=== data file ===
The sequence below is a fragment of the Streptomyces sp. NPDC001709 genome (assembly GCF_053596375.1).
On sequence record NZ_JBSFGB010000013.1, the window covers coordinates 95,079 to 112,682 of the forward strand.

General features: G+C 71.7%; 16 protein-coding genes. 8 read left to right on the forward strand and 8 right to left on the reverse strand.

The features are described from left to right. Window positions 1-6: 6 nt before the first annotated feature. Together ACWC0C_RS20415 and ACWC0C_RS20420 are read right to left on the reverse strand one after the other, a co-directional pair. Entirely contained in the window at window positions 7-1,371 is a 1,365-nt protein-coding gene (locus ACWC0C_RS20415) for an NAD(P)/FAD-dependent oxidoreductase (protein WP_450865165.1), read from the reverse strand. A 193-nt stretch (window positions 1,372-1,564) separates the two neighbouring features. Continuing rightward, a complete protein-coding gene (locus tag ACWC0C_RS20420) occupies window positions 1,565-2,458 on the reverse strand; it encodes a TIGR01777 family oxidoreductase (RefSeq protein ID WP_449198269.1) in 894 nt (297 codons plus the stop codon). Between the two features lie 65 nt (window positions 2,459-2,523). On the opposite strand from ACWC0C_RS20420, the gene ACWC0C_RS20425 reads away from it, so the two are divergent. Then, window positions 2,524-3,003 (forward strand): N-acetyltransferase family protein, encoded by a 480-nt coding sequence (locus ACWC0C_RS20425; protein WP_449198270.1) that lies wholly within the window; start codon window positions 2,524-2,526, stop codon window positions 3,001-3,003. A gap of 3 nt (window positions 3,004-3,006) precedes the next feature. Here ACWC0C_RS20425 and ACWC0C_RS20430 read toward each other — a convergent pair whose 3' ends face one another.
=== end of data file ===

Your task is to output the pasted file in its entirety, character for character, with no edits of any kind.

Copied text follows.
The sequence below is a fragment of the Streptomyces sp. NPDC001709 genome (assembly GCF_053596375.1).
On sequence record NZ_JBSFGB010000013.1, the window covers coordinates 95,079 to 112,682 of the forward strand.

General features: G+C 71.7%; 16 protein-coding genes. 8 read left to right on the forward strand and 8 right to left on the reverse strand.

The features are described from left to right. Window positions 1-6: 6 nt before the first annotated feature. Together ACWC0C_RS20415 and ACWC0C_RS20420 are read right to left on the reverse strand one after the other, a co-directional pair. Entirely contained in the window at window positions 7-1,371 is a 1,365-nt protein-coding gene (locus ACWC0C_RS20415) for an NAD(P)/FAD-dependent oxidoreductase (protein WP_450865165.1), read from the reverse strand. A 193-nt stretch (window positions 1,372-1,564) separates the two neighbouring features. Continuing rightward, a complete protein-coding gene (locus tag ACWC0C_RS20420) occupies window positions 1,565-2,458 on the reverse strand; it encodes a TIGR01777 family oxidoreductase (RefSeq protein ID WP_449198269.1) in 894 nt (297 codons plus the stop codon). Between the two features lie 65 nt (window positions 2,459-2,523). On the opposite strand from ACWC0C_RS20420, the gene ACWC0C_RS20425 reads away from it, so the two are divergent. Then, window positions 2,524-3,003 (forward strand): N-acetyltransferase family protein, encoded by a 480-nt coding sequence (locus ACWC0C_RS20425; protein WP_449198270.1) that lies wholly within the window; start codon window positions 2,524-2,526, stop codon window positions 3,001-3,003. A gap of 3 nt (window positions 3,004-3,006) precedes the next feature. Here ACWC0C_RS20425 and ACWC0C_RS20430 read toward each other — a convergent pair whose 3' ends face one another.